Eric has struggled with reading and writing since he was a child. He has a learning disorder called dyslexia, which makes it hard for students of normal intelligence to process words. Unfortunately, he didn’t receive enough specialized instruction; his schools simply “pushed me through.”
He was embarrassed. “I didn’t want anybody to know that I struggled so much with reading and writing,” he says. “That’s why I worked for myself.”
Eric picked up carpentry from his father, who did woodworking on the side, and started his own business as a carpenter. He refurbished kitchens, basements, and bathrooms. He also liked to do finish carpentry. Eric is really proud of the additions he built onto homes. Because his math skills were good, he got along with the carpenter’s adage to “measure twice, cut once.”
Still, he had to rely on family members to write invoices for him. Because he struggled to read and understand instructions that came with items he needed to install, he relied on his innate ability to visualize how something should be installed. Had he been a stronger reader, he might have been able to sit for the exam to get a full-fledged builder’s license, he says.
But Eric never lost his desire to read better. “I just always wanted to learn,” he says. He took a night class in reading near his home until the program closed. He hired a private tutor, but she quit. Although discouraged, he didn’t give up. Then he heard about Oakland Literacy Council, whose trained volunteer tutors provide individualized instruction for free.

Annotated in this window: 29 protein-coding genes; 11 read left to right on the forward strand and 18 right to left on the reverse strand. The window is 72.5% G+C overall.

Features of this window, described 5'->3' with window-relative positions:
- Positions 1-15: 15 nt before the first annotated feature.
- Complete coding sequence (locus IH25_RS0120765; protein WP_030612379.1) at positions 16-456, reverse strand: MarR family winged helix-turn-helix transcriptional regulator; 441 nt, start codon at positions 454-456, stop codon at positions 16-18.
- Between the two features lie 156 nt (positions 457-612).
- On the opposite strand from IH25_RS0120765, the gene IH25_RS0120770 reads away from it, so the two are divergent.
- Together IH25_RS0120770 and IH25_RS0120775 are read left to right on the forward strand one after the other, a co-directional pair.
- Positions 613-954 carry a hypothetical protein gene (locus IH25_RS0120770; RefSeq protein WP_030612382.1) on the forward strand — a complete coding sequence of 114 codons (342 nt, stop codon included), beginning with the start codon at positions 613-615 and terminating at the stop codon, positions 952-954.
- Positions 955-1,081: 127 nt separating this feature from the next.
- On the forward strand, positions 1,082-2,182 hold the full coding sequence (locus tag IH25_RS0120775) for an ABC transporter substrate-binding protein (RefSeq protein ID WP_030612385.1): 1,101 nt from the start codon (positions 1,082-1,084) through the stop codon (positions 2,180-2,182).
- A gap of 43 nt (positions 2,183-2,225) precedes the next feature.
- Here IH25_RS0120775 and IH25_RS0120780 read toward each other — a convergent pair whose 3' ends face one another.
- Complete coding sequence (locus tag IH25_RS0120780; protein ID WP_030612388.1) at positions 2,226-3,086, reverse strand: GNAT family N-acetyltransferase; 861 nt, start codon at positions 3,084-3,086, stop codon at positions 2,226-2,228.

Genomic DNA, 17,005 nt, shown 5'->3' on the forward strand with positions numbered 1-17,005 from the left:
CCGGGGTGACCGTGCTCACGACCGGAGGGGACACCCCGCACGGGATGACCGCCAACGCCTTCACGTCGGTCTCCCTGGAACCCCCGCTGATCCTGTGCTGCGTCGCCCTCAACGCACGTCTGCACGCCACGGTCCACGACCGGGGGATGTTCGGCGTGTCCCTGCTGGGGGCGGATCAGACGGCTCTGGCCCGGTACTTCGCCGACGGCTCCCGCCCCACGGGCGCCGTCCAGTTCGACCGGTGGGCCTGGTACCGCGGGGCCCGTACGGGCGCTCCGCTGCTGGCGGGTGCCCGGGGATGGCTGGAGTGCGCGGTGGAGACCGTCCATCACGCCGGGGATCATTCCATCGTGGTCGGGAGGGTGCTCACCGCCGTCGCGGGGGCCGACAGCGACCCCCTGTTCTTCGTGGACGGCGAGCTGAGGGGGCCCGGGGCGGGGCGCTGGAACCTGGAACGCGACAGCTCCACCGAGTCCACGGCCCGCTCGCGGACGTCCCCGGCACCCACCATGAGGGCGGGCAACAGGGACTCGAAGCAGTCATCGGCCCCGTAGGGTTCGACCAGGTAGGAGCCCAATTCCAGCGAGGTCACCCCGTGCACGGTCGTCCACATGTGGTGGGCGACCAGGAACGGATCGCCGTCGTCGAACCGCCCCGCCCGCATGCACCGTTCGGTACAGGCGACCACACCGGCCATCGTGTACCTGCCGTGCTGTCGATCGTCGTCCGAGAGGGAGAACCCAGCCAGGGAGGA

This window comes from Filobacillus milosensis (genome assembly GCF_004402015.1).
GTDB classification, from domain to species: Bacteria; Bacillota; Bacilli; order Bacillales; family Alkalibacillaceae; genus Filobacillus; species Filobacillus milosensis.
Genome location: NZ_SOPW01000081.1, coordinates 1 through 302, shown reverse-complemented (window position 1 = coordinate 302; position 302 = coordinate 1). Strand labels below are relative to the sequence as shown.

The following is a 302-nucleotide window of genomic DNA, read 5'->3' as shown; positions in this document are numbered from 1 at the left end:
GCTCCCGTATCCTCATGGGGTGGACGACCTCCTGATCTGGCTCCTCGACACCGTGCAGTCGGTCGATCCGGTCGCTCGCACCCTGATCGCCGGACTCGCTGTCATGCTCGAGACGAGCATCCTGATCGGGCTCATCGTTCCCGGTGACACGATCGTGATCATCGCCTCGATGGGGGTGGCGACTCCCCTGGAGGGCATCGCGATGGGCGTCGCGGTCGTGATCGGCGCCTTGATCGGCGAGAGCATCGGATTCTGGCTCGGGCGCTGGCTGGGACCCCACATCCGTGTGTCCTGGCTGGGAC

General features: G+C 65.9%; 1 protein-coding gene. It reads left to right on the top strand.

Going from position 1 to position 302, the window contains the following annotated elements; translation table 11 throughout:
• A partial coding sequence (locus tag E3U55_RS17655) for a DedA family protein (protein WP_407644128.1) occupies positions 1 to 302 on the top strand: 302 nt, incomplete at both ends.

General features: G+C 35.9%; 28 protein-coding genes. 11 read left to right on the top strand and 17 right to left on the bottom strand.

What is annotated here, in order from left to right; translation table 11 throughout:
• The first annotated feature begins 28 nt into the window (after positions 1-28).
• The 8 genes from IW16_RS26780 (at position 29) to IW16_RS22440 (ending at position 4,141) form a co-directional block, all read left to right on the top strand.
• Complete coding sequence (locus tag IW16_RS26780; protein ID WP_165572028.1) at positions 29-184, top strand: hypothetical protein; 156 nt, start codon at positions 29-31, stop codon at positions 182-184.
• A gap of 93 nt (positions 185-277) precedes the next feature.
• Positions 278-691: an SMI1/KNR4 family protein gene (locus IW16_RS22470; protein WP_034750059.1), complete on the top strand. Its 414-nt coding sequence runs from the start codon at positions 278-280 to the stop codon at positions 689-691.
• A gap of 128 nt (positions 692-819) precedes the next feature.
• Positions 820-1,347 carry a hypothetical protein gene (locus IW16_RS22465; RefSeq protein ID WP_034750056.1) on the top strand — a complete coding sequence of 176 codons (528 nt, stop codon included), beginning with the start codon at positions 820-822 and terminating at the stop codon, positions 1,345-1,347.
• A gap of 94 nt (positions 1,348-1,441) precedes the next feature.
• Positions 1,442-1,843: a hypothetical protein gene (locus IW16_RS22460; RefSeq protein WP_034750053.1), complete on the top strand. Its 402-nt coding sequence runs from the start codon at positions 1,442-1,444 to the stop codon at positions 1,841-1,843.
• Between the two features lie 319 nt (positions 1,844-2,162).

His tutor, Alec, is a retired school principal who once taught fourth and fifth graders. Alec has useful techniques. He helped Eric create a spelling dictionary and stresses the importance of writing for a particular audience. Eric and Alec enjoyed the surprise endings in a collection of short stories by O. Henry that they read together, and they recently started the novel Wonder by R. J. Palacio.
“He’s had me write more than I ever have, so it’s getting easier for me,” Eric says. And reading is easier, too. “It’s getting to where I like to read.” One of his favorite reads so far: “My Life on the Mississippi” by Mark Twain.
“Eric is totally into learning for learning’s sake,” Alec says. Almost every single week since October, they have met at a library, where Eric works on building his vocabulary, spelling, writing, and reading fluency.
Eric says he once doubted his ability to learn, but no longer.